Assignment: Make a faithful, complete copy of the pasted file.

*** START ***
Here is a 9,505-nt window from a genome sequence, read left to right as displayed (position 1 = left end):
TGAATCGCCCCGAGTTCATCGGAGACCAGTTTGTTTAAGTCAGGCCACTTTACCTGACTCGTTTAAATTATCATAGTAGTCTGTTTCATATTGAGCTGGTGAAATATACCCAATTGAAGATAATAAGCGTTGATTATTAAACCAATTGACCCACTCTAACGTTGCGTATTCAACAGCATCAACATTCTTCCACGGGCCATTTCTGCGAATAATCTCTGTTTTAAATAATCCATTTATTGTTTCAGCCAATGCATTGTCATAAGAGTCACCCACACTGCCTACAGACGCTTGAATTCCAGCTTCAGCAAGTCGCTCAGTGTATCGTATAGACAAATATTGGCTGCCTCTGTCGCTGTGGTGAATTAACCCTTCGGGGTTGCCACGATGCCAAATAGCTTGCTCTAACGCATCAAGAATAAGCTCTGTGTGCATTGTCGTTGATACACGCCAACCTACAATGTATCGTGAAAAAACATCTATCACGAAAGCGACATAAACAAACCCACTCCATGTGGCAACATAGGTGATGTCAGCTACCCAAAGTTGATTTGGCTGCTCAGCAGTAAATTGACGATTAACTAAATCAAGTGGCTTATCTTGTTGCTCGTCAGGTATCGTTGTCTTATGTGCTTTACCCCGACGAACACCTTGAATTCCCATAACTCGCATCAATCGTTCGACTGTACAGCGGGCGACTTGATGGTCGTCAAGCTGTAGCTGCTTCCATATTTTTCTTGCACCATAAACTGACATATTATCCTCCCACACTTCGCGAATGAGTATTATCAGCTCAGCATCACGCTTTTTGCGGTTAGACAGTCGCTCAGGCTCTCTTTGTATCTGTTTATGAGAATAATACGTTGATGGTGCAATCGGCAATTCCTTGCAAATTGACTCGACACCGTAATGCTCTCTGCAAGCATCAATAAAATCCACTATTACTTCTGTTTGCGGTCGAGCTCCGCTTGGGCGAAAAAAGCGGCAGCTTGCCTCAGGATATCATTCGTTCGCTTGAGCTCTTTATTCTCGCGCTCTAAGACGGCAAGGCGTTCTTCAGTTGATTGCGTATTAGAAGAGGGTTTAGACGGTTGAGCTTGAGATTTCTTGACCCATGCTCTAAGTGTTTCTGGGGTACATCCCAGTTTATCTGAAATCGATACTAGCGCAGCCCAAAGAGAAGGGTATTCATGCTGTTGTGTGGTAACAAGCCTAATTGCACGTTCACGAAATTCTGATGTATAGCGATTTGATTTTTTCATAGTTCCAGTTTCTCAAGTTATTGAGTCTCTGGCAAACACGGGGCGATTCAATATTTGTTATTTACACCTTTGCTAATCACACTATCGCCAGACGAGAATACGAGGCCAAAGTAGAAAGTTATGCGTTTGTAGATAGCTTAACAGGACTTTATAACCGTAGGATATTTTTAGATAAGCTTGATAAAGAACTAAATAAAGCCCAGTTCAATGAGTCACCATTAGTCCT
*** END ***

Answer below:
Here is a 9,505-nt window from a genome sequence, read left to right as displayed (position 1 = left end):
TGAATCGCCCCGAGTTCATCGGAGACCAGTTTGTTTAAGTCAGGCCACTTTACCTGACTCGTTTAAATTATCATAGTAGTCTGTTTCATATTGAGCTGGTGAAATATACCCAATTGAAGATAATAAGCGTTGATTATTAAACCAATTGACCCACTCTAACGTTGCGTATTCAACAGCATCAACATTCTTCCACGGGCCATTTCTGCGAATAATCTCTGTTTTAAATAATCCATTTATTGTTTCAGCCAATGCATTGTCATAAGAGTCACCCACACTGCCTACAGACGCTTGAATTCCAGCTTCAGCAAGTCGCTCAGTGTATCGTATAGACAAATATTGGCTGCCTCTGTCGCTGTGGTGAATTAACCCTTCGGGGTTGCCACGATGCCAAATAGCTTGCTCTAACGCATCAAGAATAAGCTCTGTGTGCATTGTCGTTGATACACGCCAACCTACAATGTATCGTGAAAAAACATCTATCACGAAAGCGACATAAACAAACCCACTCCATGTGGCAACATAGGTGATGTCAGCTACCCAAAGTTGATTTGGCTGCTCAGCAGTAAATTGACGATTAACTAAATCAAGTGGCTTATCTTGTTGCTCGTCAGGTATCGTTGTCTTATGTGCTTTACCCCGACGAACACCTTGAATTCCCATAACTCGCATCAATCGTTCGACTGTACAGCGGGCGACTTGATGGTCGTCAAGCTGTAGCTGCTTCCATATTTTTCTTGCACCATAAACTGACATATTATCCTCCCACACTTCGCGAATGAGTATTATCAGCTCAGCATCACGCTTTTTGCGGTTAGACAGTCGCTCAGGCTCTCTTTGTATCTGTTTATGAGAATAATACGTTGATGGTGCAATCGGCAATTCCTTGCAAATTGACTCGACACCGTAATGCTCTCTGCAAGCATCAATAAAATCCACTATTACTTCTGTTTGCGGTCGAGCTCCGCTTGGGCGAAAAAAGCGGCAGCTTGCCTCAGGATATCATTCGTTCGCTTGAGCTCTTTATTCTCGCGCTCTAAGACGGCAAGGCGTTCTTCAGTTGATTGCGTATTAGAAGAGGGTTTAGACGGTTGAGCTTGAGATTTCTTGACCCATGCTCTAAGTGTTTCTGGGGTACATCCCAGTTTATCTGAAATCGATACTAGCGCAGCCCAAAGAGAAGGGTATTCATGCTGTTGTGTGGTAACAAGCCTAATTGCACGTTCACGAAATTCTGATGTATAGCGATTTGATTTTTTCATAGTTCCAGTTTCTCAAGTTATTGAGTCTCTGGCAAACACGGGGCGATTCAATATTTGTTATTTACACCTTTGCTAATCACACTATCGCCAGACGAGAATACGAGGCCAAAGTAGAAAGTTATGCGTTTGTAGATAGCTTAACAGGACTTTATAACCGTAGGATATTTTTAGATAAGCTTGATAAAGAACTAAATAAAGCCCAGTTCAATGAGTCACCATTAGTCCT